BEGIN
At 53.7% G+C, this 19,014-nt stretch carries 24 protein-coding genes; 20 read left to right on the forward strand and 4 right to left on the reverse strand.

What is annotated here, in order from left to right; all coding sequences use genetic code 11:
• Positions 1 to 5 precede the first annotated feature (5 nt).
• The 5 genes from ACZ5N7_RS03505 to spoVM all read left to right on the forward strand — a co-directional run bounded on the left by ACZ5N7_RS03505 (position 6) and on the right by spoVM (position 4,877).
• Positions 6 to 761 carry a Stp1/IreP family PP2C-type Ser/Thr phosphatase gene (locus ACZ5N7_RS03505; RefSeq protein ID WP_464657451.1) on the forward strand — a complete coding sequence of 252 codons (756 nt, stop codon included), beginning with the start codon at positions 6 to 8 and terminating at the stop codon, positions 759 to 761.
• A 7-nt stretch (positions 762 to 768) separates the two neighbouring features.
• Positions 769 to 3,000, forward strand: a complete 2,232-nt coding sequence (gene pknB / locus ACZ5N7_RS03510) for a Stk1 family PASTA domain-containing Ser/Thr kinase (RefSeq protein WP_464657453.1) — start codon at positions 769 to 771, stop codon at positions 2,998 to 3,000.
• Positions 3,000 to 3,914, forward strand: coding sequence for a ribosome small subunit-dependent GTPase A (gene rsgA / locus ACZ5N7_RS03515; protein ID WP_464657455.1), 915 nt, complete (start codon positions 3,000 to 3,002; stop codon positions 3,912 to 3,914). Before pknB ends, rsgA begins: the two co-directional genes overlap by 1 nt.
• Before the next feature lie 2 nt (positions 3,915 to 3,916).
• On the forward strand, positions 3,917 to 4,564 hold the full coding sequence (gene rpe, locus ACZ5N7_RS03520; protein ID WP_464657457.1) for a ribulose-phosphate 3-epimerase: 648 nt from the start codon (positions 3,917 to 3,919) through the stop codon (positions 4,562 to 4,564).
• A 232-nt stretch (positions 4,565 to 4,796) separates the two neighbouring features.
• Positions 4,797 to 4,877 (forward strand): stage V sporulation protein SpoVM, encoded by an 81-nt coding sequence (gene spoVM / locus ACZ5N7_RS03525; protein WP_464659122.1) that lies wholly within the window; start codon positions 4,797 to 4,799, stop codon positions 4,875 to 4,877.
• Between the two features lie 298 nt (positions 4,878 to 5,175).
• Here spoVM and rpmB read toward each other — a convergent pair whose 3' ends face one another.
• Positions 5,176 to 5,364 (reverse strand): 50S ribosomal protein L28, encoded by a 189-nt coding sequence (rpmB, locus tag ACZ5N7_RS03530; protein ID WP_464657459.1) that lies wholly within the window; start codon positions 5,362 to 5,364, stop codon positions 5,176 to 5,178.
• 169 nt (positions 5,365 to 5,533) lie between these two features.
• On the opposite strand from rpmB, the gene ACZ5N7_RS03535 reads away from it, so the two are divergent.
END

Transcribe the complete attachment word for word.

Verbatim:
At 53.7% G+C, this 19,014-nt stretch carries 24 protein-coding genes; 20 read left to right on the forward strand and 4 right to left on the reverse strand.

What is annotated here, in order from left to right; all coding sequences use genetic code 11:
• Positions 1 to 5 precede the first annotated feature (5 nt).
• The 5 genes from ACZ5N7_RS03505 to spoVM all read left to right on the forward strand — a co-directional run bounded on the left by ACZ5N7_RS03505 (position 6) and on the right by spoVM (position 4,877).
• Positions 6 to 761 carry a Stp1/IreP family PP2C-type Ser/Thr phosphatase gene (locus ACZ5N7_RS03505; RefSeq protein ID WP_464657451.1) on the forward strand — a complete coding sequence of 252 codons (756 nt, stop codon included), beginning with the start codon at positions 6 to 8 and terminating at the stop codon, positions 759 to 761.
• A 7-nt stretch (positions 762 to 768) separates the two neighbouring features.
• Positions 769 to 3,000, forward strand: a complete 2,232-nt coding sequence (gene pknB / locus ACZ5N7_RS03510) for a Stk1 family PASTA domain-containing Ser/Thr kinase (RefSeq protein WP_464657453.1) — start codon at positions 769 to 771, stop codon at positions 2,998 to 3,000.
• Positions 3,000 to 3,914, forward strand: coding sequence for a ribosome small subunit-dependent GTPase A (gene rsgA / locus ACZ5N7_RS03515; protein ID WP_464657455.1), 915 nt, complete (start codon positions 3,000 to 3,002; stop codon positions 3,912 to 3,914). Before pknB ends, rsgA begins: the two co-directional genes overlap by 1 nt.
• Before the next feature lie 2 nt (positions 3,915 to 3,916).
• On the forward strand, positions 3,917 to 4,564 hold the full coding sequence (gene rpe, locus ACZ5N7_RS03520; protein ID WP_464657457.1) for a ribulose-phosphate 3-epimerase: 648 nt from the start codon (positions 3,917 to 3,919) through the stop codon (positions 4,562 to 4,564).
• A 232-nt stretch (positions 4,565 to 4,796) separates the two neighbouring features.
• Positions 4,797 to 4,877 (forward strand): stage V sporulation protein SpoVM, encoded by an 81-nt coding sequence (gene spoVM / locus ACZ5N7_RS03525; protein WP_464659122.1) that lies wholly within the window; start codon positions 4,797 to 4,799, stop codon positions 4,875 to 4,877.
• Between the two features lie 298 nt (positions 4,878 to 5,175).
• Here spoVM and rpmB read toward each other — a convergent pair whose 3' ends face one another.
• Positions 5,176 to 5,364 (reverse strand): 50S ribosomal protein L28, encoded by a 189-nt coding sequence (rpmB, locus tag ACZ5N7_RS03530; protein ID WP_464657459.1) that lies wholly within the window; start codon positions 5,362 to 5,364, stop codon positions 5,176 to 5,178.
• 169 nt (positions 5,365 to 5,533) lie between these two features.
• On the opposite strand from rpmB, the gene ACZ5N7_RS03535 reads away from it, so the two are divergent.